America’s Silicon Valley Bank (SVB), one of the most prolific lenders in the private market ecosystem, has been embroiled in a major crisis.
SVB Financial Group bonds plunged alongside its shares after the company moved to shore up capital after losses on its securities portfolio and a slowdown in funding. Several experts have compared the current SVB crisis with Lehman Brothers and Evergrande’s liquidity crisis.
Moody’s, which has downgraded the rating of the Silicon Valley Bank, said that rising interest rates, increased macroeconomic uncertainty, venture capital investment activity, and high cash burn among SVB’s clients have created challenging conditions for the firm.
All you need to know about Silicon Valley Bank financial crisis:
To understand what has happened with America’s largest lender, it is important to look at the sound balance sheet and the growth of SVB. Silicon Valley Bank (SVB), a subsidiary of SVB Financial Group is one of the important lenders for early-stage businesses.
As per the report by Fortune.com, the 40-year-old bank has a relationship with more than 50% of all venture-backed companies in the US. Venture or private equity funds make up approximately 56% of the bank’s global banking portfolio in 2022.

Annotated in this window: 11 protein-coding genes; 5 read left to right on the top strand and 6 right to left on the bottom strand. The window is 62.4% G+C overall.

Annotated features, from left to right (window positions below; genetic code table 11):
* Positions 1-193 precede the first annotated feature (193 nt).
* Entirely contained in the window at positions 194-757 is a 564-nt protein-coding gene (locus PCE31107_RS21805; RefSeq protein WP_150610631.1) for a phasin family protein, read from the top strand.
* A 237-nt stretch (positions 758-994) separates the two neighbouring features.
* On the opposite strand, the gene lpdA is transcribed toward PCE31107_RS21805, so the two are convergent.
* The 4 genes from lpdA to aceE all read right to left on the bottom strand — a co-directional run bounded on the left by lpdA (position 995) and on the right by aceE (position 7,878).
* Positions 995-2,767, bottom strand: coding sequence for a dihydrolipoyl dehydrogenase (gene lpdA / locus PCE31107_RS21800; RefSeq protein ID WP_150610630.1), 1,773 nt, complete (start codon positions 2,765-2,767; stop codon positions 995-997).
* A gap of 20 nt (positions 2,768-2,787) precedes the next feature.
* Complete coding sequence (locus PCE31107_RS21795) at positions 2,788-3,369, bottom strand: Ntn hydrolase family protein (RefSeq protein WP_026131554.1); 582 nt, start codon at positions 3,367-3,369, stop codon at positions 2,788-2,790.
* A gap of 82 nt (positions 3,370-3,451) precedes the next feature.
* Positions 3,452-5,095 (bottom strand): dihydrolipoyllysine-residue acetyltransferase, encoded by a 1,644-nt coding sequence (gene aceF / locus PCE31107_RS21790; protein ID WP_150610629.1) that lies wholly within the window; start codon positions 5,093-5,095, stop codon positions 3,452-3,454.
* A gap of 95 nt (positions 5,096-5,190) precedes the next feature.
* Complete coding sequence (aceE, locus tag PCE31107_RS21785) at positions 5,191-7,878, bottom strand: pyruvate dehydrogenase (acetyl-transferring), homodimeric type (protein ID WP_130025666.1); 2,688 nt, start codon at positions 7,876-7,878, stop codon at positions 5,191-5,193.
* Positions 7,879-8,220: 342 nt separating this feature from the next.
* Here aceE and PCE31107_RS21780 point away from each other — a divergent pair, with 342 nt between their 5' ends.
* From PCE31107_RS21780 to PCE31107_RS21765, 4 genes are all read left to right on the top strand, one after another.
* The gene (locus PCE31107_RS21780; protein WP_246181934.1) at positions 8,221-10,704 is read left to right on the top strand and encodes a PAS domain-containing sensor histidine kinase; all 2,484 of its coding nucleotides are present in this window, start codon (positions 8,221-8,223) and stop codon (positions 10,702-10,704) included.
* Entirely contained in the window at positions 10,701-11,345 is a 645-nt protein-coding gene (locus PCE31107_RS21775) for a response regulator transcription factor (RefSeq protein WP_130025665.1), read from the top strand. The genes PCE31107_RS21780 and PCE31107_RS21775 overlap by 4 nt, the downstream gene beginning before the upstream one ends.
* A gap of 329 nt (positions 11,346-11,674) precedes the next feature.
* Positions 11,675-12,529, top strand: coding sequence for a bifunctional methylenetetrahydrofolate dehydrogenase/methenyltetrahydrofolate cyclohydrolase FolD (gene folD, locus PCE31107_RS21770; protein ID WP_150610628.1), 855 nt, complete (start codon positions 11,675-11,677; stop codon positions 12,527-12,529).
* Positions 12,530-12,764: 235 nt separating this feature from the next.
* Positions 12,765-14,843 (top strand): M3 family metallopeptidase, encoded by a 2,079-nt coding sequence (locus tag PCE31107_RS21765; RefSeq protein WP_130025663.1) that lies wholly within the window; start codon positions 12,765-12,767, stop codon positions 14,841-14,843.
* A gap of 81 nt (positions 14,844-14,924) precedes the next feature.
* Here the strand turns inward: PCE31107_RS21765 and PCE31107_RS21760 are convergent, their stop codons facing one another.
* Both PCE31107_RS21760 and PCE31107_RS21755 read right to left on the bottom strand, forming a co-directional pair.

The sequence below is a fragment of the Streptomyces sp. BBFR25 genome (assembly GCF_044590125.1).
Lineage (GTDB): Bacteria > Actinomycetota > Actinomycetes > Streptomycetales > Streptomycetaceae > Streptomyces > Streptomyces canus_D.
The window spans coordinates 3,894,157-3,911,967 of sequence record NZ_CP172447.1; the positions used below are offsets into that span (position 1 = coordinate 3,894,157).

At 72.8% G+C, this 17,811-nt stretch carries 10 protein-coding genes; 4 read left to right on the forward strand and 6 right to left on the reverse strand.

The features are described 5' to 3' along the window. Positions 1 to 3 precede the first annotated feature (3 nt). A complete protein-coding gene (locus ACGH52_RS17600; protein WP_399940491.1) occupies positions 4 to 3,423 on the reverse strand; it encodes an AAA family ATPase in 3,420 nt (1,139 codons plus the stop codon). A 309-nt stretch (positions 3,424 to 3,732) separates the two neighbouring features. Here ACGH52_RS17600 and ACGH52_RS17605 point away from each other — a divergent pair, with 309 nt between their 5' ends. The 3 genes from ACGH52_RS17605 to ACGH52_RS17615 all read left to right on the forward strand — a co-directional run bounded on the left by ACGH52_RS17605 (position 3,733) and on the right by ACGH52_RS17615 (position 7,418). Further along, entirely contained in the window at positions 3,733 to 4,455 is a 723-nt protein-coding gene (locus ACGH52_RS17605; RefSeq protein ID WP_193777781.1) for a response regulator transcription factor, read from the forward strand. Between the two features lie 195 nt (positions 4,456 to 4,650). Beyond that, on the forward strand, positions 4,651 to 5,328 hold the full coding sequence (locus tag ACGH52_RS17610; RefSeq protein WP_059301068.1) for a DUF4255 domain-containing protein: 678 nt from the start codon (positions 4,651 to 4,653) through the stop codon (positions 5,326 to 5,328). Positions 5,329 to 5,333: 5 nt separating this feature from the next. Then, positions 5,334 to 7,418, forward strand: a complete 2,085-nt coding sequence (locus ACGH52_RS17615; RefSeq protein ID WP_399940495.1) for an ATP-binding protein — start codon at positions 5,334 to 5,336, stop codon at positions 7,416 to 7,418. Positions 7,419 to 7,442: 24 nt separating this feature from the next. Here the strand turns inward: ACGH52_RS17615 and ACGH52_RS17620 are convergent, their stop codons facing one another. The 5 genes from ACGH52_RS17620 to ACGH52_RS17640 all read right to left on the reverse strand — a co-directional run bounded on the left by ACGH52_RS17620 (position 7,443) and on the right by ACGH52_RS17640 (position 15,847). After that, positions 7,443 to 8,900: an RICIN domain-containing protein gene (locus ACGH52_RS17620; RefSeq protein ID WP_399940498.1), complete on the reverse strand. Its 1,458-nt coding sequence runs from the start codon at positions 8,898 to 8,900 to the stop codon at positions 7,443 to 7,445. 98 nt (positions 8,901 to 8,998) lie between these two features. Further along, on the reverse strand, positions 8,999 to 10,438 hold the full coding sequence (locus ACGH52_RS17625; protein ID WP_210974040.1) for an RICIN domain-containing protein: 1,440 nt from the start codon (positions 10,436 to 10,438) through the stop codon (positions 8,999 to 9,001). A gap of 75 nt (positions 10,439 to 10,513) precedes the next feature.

SVB balance sheet: SVB’s financial profile benefits from an abundance of client funds, which includes on-balance sheet deposits and off-balance sheet client investment funds. Its average client funds were at a high at $348 billion in Q4 2022.
Last year, the lender increased its Federal Home Loan bank borrowing in the second half of 2022, which resulted in a market funds/tangible banking asset ratio of 9.1% as of 31 December 2022, whereas historically this ratio was very low. The bank’s net interest margin (NIM) declined to 2.0% for Q4 2022 and a 13% linked-quarter decline in net interest income.
How did the crisis begin?
In 2021, SVB saw a mass influx in deposits, which jumped from $61.76 billion at the end of 2019 to $189.20 billion at the end of 2021.
As deposits grew, SVB could not grow its loan book fast enough to generate the yield it wanted to see on this capital.
Therefore, the bank purchased a large amount (over $80 billion) in mortgage-backed securities (MBS) with these deposits for their hold-to-maturity (HTM) portfolio. Almost 97% of these MBS were 10+ years in duration, with a weighted average yield of 1.56%.
However, with the rise in Fed rates, the value of SVB’s MBS plummeted. This is because investors can now purchase long-duration “risk-free” bonds from the Fed at a 2.5x higher yield. Precisely, with the rising US Fed interest rates, the value of existing bonds with lower payouts fell in value.
Moody’s downgrades SVB’s rating: Moody’s Investors Service cut the bank’s issuer ratings following the moves. The downgrade “reflects the deterioration in the bank’s funding, liquidity and profitability, which prompted SVB to announce actions to restructure its balance sheet,” Moody’s said.